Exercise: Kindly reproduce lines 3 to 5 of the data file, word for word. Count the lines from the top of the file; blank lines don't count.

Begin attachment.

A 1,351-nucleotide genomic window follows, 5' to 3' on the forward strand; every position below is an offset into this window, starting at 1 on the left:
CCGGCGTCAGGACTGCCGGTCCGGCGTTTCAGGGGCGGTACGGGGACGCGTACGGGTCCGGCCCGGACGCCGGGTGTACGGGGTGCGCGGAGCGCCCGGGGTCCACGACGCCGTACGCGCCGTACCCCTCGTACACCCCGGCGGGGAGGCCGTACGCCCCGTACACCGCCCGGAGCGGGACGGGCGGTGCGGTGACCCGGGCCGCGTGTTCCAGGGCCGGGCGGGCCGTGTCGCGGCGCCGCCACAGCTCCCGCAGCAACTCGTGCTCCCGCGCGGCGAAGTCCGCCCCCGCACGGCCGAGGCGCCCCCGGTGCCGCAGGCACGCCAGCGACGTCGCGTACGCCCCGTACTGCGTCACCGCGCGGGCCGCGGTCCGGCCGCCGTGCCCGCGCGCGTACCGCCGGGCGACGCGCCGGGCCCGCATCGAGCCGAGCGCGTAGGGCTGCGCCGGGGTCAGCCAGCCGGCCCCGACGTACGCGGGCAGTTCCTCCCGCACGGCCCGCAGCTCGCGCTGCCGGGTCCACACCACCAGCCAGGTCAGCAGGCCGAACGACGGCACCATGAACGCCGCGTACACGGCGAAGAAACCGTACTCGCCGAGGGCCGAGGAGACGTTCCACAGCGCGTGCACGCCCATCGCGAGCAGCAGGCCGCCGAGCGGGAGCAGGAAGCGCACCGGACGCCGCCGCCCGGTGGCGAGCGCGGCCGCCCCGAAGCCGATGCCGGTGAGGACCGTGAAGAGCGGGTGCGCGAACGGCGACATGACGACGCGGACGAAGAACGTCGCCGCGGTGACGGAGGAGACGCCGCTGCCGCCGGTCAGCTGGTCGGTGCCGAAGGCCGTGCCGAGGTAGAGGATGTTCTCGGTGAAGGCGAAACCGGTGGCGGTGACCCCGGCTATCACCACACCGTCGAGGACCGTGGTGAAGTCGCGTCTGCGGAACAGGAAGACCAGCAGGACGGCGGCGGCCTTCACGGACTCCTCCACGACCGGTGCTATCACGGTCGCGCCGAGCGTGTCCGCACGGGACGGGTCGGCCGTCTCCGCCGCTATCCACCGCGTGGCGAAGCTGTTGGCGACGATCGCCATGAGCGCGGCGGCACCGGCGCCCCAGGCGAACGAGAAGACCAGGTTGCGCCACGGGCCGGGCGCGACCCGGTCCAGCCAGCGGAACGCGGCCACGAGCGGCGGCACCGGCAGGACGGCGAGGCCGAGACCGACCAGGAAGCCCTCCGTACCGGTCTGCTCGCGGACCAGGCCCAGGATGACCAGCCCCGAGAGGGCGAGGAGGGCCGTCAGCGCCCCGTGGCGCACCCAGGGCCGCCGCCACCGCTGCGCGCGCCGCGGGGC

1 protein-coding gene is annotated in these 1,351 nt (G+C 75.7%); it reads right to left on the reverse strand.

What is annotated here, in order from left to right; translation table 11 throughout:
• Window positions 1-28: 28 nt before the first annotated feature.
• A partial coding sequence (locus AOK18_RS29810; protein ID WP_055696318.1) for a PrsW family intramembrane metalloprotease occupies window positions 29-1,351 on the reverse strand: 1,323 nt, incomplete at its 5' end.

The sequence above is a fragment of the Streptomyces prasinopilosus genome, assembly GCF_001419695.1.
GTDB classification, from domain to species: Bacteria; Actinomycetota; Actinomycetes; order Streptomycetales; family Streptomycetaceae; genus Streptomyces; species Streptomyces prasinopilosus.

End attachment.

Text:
1 protein-coding gene is annotated in these 1,351 nt (G+C 75.7%); it reads right to left on the reverse strand.

What is annotated here, in order from left to right; translation table 11 throughout:
• Window positions 1-28: 28 nt before the first annotated feature.